Psychosis

Psychosis is the term used to describe a state of mind in which the individual experiences a distortion or loss of contact with reality, without clouding of consciousness. This mental state is characterised by the presence of delusions, hallucinations and/or thought disorder.   As well as these symptoms (which are sometimes referred to as positive symptoms), negative symptoms such as affective blunting and loss of motivation can also occur. In addition, there are a number of other secondary features that can present during a psychotic episode such as depression, anxiety, sleep disturbance, social withdrawal and impaired role functioning. It is these features which often provide the clue to the presence of psychosis.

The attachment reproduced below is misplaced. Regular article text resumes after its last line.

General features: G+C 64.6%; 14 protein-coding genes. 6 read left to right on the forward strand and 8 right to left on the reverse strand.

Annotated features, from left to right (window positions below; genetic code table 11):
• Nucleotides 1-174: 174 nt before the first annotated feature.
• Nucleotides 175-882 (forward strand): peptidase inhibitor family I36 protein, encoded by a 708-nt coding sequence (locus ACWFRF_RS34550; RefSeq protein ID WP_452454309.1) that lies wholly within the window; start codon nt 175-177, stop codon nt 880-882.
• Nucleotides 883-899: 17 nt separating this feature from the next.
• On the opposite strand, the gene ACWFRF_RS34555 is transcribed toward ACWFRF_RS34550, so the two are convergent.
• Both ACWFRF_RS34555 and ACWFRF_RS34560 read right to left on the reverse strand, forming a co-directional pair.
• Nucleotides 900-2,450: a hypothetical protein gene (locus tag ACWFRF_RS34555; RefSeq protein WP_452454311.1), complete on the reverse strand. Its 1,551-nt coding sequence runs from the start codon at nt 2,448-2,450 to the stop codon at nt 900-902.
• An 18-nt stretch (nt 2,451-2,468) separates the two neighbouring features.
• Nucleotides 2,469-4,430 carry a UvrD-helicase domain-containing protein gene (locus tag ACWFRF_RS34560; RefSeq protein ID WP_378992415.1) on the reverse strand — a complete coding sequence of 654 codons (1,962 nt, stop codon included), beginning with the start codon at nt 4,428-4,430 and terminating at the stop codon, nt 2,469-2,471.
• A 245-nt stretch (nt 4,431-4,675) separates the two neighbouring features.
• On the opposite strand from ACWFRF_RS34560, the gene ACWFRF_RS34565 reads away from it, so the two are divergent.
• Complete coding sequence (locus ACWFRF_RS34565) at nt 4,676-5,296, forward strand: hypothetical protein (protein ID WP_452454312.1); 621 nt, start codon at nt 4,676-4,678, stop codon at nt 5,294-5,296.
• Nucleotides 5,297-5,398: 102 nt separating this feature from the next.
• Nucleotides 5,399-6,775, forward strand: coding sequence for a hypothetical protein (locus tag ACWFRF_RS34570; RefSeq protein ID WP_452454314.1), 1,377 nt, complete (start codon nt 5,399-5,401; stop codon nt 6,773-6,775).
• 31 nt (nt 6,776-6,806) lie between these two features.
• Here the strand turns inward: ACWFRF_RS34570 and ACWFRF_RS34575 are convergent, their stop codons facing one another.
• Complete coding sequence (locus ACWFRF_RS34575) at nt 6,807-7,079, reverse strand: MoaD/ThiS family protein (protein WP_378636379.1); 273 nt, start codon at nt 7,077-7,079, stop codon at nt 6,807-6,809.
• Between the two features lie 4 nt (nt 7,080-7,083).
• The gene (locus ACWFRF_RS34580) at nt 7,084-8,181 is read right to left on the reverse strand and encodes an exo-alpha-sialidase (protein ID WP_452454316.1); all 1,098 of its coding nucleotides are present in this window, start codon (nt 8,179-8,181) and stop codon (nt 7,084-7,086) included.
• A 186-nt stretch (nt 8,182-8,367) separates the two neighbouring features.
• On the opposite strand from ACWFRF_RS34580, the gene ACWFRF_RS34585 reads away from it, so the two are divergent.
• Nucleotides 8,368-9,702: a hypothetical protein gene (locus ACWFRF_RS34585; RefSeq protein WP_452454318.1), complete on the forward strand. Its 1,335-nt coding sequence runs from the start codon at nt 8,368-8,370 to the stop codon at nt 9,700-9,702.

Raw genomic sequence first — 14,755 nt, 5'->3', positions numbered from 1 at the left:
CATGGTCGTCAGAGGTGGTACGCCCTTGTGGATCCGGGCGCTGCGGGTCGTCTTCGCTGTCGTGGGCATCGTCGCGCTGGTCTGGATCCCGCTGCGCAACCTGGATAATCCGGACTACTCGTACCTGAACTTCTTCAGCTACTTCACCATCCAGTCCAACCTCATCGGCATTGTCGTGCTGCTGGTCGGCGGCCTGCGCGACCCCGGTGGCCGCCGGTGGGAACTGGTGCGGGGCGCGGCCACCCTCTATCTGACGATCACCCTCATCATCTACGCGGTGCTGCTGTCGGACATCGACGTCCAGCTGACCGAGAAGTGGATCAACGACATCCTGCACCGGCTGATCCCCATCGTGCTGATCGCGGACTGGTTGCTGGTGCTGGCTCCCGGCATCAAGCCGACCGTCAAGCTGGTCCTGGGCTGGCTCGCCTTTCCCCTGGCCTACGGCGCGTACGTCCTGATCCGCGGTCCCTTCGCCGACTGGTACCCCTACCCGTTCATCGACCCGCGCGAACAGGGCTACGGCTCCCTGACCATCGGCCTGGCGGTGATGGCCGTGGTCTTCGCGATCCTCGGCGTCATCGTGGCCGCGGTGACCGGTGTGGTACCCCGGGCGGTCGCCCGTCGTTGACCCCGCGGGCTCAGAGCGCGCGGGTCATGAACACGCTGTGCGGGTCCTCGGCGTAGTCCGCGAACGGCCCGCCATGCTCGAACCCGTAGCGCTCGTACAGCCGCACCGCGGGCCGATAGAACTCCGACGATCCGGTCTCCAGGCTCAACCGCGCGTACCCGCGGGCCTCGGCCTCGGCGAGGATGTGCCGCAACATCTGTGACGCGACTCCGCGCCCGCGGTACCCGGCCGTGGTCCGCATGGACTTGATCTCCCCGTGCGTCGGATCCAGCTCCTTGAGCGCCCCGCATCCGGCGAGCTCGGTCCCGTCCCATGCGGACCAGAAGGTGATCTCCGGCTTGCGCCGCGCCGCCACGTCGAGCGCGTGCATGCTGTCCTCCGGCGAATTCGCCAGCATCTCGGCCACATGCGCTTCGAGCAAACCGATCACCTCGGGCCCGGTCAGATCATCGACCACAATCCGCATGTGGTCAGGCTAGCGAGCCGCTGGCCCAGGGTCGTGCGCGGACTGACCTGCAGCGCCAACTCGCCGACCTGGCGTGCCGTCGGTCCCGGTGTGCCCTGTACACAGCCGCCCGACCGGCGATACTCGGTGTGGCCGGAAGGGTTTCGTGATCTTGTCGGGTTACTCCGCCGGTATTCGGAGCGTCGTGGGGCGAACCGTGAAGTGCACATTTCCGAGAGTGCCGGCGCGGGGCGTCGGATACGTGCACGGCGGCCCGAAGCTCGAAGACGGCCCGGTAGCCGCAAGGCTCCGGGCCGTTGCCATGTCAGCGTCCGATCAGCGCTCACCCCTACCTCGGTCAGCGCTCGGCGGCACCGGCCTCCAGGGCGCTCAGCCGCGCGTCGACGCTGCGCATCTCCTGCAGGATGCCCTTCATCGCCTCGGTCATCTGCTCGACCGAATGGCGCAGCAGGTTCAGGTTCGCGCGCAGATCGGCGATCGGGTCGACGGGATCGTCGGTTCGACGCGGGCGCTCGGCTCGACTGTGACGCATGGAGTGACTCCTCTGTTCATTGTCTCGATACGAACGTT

Psychosis can be caused by a complex interaction of biological, psychological, social, and environmental factors. While sometimes organic factors appear to play a significant role (drug intoxication, metabolic conditions and infection), sole precipitants are less likely for functional disorders such as: brief reactive psychosis, schizophrenia, biploar disorder, schizophreniform psychosis, delusional disorder and schizoaffective disorder.

Psychotic disorders are of major social and public health importance. These conditions affect a significant number of individuals in our community. If we consider all psychotic disorders together, around 2% of people will experience a psychotic episode at some stage in their life. And, when the impact on the individual’s family is also considered, it is apparent that the indirect effects of these conditions are just as great. The cost of these disorders is considerable.